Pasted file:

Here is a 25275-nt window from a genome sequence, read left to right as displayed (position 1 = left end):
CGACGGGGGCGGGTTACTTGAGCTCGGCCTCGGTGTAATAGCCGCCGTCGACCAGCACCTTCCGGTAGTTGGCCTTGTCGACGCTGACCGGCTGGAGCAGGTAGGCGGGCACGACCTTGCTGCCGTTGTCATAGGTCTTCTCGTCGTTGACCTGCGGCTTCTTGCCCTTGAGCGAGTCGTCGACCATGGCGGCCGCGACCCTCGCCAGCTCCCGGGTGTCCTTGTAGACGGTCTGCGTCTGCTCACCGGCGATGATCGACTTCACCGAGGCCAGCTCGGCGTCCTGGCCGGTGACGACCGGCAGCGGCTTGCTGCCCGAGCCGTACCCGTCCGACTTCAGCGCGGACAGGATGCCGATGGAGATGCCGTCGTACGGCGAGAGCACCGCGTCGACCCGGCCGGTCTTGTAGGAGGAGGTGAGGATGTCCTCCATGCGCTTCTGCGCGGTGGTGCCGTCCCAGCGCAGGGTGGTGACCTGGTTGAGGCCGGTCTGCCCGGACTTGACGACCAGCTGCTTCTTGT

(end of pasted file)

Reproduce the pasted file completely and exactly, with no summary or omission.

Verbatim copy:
Here is a 25275-nt window from a genome sequence, read left to right as displayed (position 1 = left end):
CGACGGGGGCGGGTTACTTGAGCTCGGCCTCGGTGTAATAGCCGCCGTCGACCAGCACCTTCCGGTAGTTGGCCTTGTCGACGCTGACCGGCTGGAGCAGGTAGGCGGGCACGACCTTGCTGCCGTTGTCATAGGTCTTCTCGTCGTTGACCTGCGGCTTCTTGCCCTTGAGCGAGTCGTCGACCATGGCGGCCGCGACCCTCGCCAGCTCCCGGGTGTCCTTGTAGACGGTCTGCGTCTGCTCACCGGCGATGATCGACTTCACCGAGGCCAGCTCGGCGTCCTGGCCGGTGACGACCGGCAGCGGCTTGCTGCCCGAGCCGTACCCGTCCGACTTCAGCGCGGACAGGATGCCGATGGAGATGCCGTCGTACGGCGAGAGCACCGCGTCGACCCGGCCGGTCTTGTAGGAGGAGGTGAGGATGTCCTCCATGCGCTTCTGCGCGGTGGTGCCGTCCCAGCGCAGGGTGGTGACCTGGTTGAGGCCGGTCTGCCCGGACTTGACGACCAGCTGCTTCTTGT